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Ruger Mark II Pistol Question

cbxjeffcbxjeff Member Posts: 17,483 ✭✭✭✭
edited December 2013 in Ask the Experts
I've been told that the barrel is threaded into the receiver and can be removed. Is this correct?
Thanks guys,
It's too late for me, save yourself.

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    perry shooterperry shooter Member Posts: 17,390
    edited November -1
    Yes they are Threaded BUT It acts like they are lock tightened to 1000 foot Pounds. I have removed loads of Military rifle barrels With barrel and action wrenches. But never been able to get Ruger barrel Off a pistol. Maybe you will have better luck
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    competentonecompetentone Member Posts: 4,698 ✭✭✭
    edited November -1
    quote:Originally posted by perry shooter
    Yes they are Threaded BUT It acts like they are lock tightened to 1000 foot Pounds. I have removed loads of Military rifle barrels With barrel and action wrenches. But never been able to get Ruger barrel Off a pistol. Maybe you will have better luck


    The barrel is threaded into the receiver at 80 foot-pounds of torque.

    Ruger actually threads the finished barrel into an unfinished receiver, torquing to the 80 foot-pounds, then finishes the milling process of the receiver -- this avoids any "timing" of the barrel and receiver during the factory assembly process. (The front sight base on the tapered barrel is a milled part of the barrel, so timing the union would be needed if a finished barrel was being threaded into a finished receiver.)

    Re-barreling will require "timing" -- one would want to use a thread-locking compound if the full 80-foot-pounds wasn't achieved with a new barrel.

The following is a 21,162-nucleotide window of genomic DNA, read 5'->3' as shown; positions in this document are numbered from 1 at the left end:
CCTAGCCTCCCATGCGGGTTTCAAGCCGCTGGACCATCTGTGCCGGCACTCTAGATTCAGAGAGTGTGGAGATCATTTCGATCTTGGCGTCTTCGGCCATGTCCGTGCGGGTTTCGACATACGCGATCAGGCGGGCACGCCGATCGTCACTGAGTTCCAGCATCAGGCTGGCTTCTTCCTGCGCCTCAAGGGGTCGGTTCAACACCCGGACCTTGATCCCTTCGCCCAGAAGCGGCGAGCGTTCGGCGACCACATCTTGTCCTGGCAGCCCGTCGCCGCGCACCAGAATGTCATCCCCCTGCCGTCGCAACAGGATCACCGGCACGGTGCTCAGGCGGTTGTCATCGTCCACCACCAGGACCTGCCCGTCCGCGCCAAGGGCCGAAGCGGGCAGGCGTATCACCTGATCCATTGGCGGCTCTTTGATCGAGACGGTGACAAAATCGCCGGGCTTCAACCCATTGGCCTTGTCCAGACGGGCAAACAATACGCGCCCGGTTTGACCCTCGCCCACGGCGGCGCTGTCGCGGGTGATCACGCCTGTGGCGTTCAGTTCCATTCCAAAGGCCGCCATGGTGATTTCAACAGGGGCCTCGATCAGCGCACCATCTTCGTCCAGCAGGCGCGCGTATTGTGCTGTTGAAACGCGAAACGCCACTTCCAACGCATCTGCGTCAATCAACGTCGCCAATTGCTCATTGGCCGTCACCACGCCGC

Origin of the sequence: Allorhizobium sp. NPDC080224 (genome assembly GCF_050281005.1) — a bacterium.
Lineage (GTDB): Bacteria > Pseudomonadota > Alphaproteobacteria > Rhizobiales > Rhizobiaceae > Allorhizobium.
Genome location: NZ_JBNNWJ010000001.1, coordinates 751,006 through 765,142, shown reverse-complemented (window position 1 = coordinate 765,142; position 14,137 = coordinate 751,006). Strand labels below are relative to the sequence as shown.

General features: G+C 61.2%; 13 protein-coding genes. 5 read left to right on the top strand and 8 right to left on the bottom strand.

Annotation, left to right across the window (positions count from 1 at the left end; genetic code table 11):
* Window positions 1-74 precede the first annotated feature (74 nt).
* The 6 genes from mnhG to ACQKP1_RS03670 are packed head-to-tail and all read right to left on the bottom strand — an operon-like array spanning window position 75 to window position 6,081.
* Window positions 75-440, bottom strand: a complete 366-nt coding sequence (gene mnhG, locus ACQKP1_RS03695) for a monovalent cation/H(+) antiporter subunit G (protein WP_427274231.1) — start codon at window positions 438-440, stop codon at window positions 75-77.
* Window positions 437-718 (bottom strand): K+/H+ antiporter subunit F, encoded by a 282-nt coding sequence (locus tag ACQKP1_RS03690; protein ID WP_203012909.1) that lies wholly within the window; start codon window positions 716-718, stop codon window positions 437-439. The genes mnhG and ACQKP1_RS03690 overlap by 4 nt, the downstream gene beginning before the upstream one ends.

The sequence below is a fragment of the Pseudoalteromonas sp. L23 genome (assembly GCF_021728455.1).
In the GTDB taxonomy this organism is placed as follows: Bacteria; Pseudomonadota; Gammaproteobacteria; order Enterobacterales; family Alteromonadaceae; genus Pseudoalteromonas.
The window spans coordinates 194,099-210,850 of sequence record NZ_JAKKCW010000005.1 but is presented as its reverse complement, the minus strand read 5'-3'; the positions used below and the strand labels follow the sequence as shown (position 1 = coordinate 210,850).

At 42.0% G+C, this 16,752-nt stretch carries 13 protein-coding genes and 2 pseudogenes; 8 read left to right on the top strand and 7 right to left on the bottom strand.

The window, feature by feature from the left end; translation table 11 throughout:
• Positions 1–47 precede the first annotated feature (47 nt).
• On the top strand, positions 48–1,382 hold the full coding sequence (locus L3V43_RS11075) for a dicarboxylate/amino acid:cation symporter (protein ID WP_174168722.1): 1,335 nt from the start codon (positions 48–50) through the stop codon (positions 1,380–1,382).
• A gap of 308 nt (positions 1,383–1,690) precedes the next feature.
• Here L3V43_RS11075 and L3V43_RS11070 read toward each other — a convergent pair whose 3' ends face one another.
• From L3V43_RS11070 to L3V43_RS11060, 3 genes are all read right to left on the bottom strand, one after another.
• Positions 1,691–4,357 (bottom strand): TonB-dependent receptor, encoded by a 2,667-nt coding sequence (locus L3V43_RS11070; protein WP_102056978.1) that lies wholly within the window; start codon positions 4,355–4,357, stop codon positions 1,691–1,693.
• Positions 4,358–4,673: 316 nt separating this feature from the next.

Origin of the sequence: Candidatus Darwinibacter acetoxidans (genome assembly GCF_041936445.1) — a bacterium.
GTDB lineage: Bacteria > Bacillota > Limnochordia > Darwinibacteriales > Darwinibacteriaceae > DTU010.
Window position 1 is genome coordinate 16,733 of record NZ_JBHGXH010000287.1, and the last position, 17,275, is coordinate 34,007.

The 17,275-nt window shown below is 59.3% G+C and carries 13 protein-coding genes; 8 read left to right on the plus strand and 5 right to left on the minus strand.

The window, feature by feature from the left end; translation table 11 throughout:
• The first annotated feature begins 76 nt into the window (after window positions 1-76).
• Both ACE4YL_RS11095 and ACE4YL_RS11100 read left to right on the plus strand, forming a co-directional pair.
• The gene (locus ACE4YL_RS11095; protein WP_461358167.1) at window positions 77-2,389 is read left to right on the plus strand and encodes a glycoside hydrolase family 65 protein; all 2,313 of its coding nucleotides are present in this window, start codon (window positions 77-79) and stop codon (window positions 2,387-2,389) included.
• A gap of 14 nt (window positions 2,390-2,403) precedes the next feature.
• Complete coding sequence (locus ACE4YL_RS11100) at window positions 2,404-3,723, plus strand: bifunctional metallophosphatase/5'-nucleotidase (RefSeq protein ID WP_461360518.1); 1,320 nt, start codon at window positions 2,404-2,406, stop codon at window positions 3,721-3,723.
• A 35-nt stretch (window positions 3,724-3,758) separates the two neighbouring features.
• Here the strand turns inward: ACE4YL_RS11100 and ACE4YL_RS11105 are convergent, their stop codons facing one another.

Some of the major gunsmithing tool suppliers sell jigs for supporting the barrel and receiver; though a good gunsmith should be able to make his own.

    If the old barrel being removed isn't being saved, turning the barrel/receiver on a lathe to remove the material of the barrel where it meets the receiver can be an easy way to relieve the torque/friction of the union so the old barrel can be removed from the receiver easily. (Or one could do it carefully and slowly with a file.)
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    EVILDR235EVILDR235 Member Posts: 4,398 ✭✭
    edited November -1
    I have a video tape from Clarks Gunsmithing with Jim Clark Jr. removing a barrel from a MKII.He makes it look easy.I also have a bunch of MKII new takeoff barrels I bought from Volquartsen about 10 years ago that show no damage from being removed.


    EvilDr235
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    tsr1965tsr1965 Member Posts: 8,682 ✭✭
    edited November -1
    Volquartsen also does barrel replacements. They actually have a full line of accessories for the MK-II.

    One thing that the home gunsmith wants to be careful with, is that the barrel/action/upper assembly of the Ruger's are the part that contains the serial number. Yes, that is right, that it IS the part that is considered to be "THE GUN". The average JOE, non-FFL holder cannot purchase that assembly, without having it sent to an FFL.

    quote:Re-barreling will require "timing" -- one would want to use a thread-locking compound if the full 80-foot-pounds wasn't achieved with a new barrel.



    I am thinking that in today's litigative world, that there would be thread locking compound used at the factory, in addition to the 80 ft-pounds of torque.

    Best

    EDIT 1

    Tactical Solutions, is another fine manufacturer, of lightweight components for your Ruger MK-II.

    Best
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